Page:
Article
Written by Nick Driver
Posted on 29/08/2014

Multinationals suffering from ‘compliance fatigue’

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Multinationals are suffering from ‘compliance fatigue’ as a result of tougher enforcement from regulators and increased pressure to stamp out practices that are seen as unethical. This is according to Ernst & Young’s (EY) 2014 Global Fraud Survey, which gathered the opinions of over 2,700 executives across 59 countries. 

 

More is expected from firms today

Higher expectations for companies has been linked directly to the financial downturn, as consumers and investors “have become more aware and increasingly intolerant of corporate conduct they perceive as unethical”, according to the survey. In this highly-scrutinised environment, the expectation would be for company boards to place greater focus on fraud prevention at all levels, but EY’s findings suggest otherwise. Today, C-suite executives are as likely to justify questionable behaviour as junior colleagues, as the same pressures to perform exist but with greater scrutiny from stakeholders. The knock-on effects of this extra burden are seen in other areas of the business, particularly when it comes to identifying emerging threats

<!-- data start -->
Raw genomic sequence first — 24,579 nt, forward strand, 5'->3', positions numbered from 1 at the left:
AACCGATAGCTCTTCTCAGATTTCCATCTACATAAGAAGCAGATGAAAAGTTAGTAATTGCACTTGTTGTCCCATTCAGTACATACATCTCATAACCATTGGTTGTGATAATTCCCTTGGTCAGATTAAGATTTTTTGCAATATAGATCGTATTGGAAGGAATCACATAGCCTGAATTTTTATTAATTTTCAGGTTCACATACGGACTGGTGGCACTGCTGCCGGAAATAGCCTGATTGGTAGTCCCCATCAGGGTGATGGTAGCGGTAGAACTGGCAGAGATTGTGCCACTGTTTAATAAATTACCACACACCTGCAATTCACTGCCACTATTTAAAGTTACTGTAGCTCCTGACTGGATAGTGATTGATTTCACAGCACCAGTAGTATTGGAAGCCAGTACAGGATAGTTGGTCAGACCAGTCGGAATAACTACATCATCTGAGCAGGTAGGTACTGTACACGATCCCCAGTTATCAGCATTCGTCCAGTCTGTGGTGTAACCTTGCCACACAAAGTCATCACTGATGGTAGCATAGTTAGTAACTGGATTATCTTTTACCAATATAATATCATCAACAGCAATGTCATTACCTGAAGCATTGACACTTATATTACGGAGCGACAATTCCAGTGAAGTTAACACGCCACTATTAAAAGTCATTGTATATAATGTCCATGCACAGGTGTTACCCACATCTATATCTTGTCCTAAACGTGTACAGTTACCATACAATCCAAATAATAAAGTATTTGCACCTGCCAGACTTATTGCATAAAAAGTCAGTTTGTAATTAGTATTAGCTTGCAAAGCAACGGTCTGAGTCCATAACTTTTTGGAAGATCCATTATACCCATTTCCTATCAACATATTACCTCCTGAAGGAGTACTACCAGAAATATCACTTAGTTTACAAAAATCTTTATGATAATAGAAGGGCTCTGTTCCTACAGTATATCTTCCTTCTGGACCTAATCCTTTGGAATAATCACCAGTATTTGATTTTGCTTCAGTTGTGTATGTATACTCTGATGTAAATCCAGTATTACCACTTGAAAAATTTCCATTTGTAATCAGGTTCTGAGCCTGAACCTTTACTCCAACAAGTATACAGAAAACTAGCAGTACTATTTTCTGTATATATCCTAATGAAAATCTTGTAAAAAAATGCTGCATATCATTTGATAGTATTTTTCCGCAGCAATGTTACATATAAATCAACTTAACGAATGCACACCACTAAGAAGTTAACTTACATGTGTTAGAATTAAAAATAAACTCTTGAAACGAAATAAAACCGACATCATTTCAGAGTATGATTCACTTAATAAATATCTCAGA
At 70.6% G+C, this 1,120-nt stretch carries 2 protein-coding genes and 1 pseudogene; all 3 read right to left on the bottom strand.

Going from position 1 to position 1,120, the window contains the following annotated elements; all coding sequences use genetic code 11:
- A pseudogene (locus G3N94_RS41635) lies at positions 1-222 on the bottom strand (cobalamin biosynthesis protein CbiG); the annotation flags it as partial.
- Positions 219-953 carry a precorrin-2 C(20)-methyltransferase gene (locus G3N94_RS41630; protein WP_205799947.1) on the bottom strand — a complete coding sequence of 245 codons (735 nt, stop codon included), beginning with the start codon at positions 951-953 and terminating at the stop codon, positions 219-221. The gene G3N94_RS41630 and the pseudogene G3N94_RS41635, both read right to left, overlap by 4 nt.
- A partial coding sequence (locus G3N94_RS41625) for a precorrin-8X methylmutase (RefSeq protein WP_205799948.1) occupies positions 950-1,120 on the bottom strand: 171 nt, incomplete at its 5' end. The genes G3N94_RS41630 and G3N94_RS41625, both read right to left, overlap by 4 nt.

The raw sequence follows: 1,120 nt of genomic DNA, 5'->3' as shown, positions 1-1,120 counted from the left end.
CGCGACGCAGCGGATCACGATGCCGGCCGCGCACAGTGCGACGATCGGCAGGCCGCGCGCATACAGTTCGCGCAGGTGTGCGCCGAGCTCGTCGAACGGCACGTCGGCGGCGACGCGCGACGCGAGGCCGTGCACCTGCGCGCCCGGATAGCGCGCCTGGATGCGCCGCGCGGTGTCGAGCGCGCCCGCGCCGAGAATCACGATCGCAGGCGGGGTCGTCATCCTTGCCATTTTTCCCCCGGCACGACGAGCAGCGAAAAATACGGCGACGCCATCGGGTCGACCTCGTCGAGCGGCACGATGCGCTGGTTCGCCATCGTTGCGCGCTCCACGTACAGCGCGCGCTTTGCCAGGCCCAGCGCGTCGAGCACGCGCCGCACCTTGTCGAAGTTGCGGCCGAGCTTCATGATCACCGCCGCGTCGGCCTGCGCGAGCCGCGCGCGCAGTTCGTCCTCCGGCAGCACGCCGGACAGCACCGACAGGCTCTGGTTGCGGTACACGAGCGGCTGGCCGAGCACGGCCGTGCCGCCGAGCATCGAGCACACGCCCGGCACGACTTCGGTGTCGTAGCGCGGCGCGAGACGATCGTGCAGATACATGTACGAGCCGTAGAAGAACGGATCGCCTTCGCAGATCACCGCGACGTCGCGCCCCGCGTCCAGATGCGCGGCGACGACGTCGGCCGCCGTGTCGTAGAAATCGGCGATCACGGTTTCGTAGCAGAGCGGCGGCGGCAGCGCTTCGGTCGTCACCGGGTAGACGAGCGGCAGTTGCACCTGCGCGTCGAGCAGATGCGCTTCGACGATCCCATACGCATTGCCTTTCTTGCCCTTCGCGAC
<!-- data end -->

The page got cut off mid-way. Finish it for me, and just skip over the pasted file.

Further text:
Threats not being mitigated properly 
Less than 50 per cent of those surveyed saw cybercrime as a significant risk, while a significantly lower proportion of respondents were concerned by organised crime or “advanced persistent threats”. Whether this apparent disinterest in potentially damaging activities is a result of compliance fatigue or not, traditional fraud has not diminished. Reported levels of corruption and incidents of fraud are not diminishing, and perhaps more worrying is that a number of senior managers are willing to justify unethical actions. 

Managers justifying unethical behaviour to boost business
EY’s results show that six per cent of respondents (including C-suite executives) are happy to justify misstating their firm’s financial performance, and 42 per cent felt that offering bribes to win or retain business was acceptable.  Furthermore, there was a direct correlation between executive positions and a willingness to defend questionable behaviour when pressure to meet financial targets is high. 

The current culture is unsustainable
Executives may see their actions as a necessity to meet targets, but this approach is not sustainable in the long run, particularly with compliance increasing in prominence. What’s more, it is in direct conflict with appropriate reputation management, which threatens to do as much damage to a firm as the unethical activities that are being overlooked. 

Board members must ensure proper oversight is in place, and senior members need to be held accountable for their subordinates. With greater cohesion between senior members, compliance activities can be evenly distributed, lowering the fatigue felt by many today.  

 

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